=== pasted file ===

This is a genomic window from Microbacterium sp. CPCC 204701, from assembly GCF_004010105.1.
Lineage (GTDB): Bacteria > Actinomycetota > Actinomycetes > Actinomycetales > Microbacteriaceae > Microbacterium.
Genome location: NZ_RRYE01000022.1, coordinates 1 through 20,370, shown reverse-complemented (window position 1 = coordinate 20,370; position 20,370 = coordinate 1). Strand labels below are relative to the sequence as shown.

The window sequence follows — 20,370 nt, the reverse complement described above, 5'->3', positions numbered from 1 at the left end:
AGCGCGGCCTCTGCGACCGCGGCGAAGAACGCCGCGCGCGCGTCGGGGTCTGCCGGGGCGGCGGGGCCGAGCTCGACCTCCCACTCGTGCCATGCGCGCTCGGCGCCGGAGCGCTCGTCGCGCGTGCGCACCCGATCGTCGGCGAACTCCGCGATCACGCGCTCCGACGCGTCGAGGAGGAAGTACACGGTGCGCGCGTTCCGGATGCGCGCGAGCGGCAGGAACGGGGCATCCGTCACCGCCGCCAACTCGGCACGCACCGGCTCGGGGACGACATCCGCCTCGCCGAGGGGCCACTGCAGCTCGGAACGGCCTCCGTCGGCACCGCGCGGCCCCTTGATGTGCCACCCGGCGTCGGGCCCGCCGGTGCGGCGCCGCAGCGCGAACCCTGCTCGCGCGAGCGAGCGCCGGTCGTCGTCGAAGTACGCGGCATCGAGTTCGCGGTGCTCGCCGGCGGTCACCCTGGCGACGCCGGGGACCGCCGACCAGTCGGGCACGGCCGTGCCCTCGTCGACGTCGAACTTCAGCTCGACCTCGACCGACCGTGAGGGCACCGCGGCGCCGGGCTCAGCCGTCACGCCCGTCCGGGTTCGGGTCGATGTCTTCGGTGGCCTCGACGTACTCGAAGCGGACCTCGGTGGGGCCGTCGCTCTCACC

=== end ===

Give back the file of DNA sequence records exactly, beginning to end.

This is a genomic window from Microbacterium sp. CPCC 204701, from assembly GCF_004010105.1.
Lineage (GTDB): Bacteria > Actinomycetota > Actinomycetes > Actinomycetales > Microbacteriaceae > Microbacterium.
Genome location: NZ_RRYE01000022.1, coordinates 1 through 20,370, shown reverse-complemented (window position 1 = coordinate 20,370; position 20,370 = coordinate 1). Strand labels below are relative to the sequence as shown.

The window sequence follows — 20,370 nt, the reverse complement described above, 5'->3', positions numbered from 1 at the left end:
AGCGCGGCCTCTGCGACCGCGGCGAAGAACGCCGCGCGCGCGTCGGGGTCTGCCGGGGCGGCGGGGCCGAGCTCGACCTCCCACTCGTGCCATGCGCGCTCGGCGCCGGAGCGCTCGTCGCGCGTGCGCACCCGATCGTCGGCGAACTCCGCGATCACGCGCTCCGACGCGTCGAGGAGGAAGTACACGGTGCGCGCGTTCCGGATGCGCGCGAGCGGCAGGAACGGGGCATCCGTCACCGCCGCCAACTCGGCACGCACCGGCTCGGGGACGACATCCGCCTCGCCGAGGGGCCACTGCAGCTCGGAACGGCCTCCGTCGGCACCGCGCGGCCCCTTGATGTGCCACCCGGCGTCGGGCCCGCCGGTGCGGCGCCGCAGCGCGAACCCTGCTCGCGCGAGCGAGCGCCGGTCGTCGTCGAAGTACGCGGCATCGAGTTCGCGGTGCTCGCCGGCGGTCACCCTGGCGACGCCGGGGACCGCCGACCAGTCGGGCACGGCCGTGCCCTCGTCGACGTCGAACTTCAGCTCGACCTCGACCGACCGTGAGGGCACCGCGGCGCCGGGCTCAGCCGTCACGCCCGTCCGGGTTCGGGTCGATGTCTTCGGTGGCCTCGACGTACTCGAAGCGGACCTCGGTGGGGCCGTCGCTCTCACC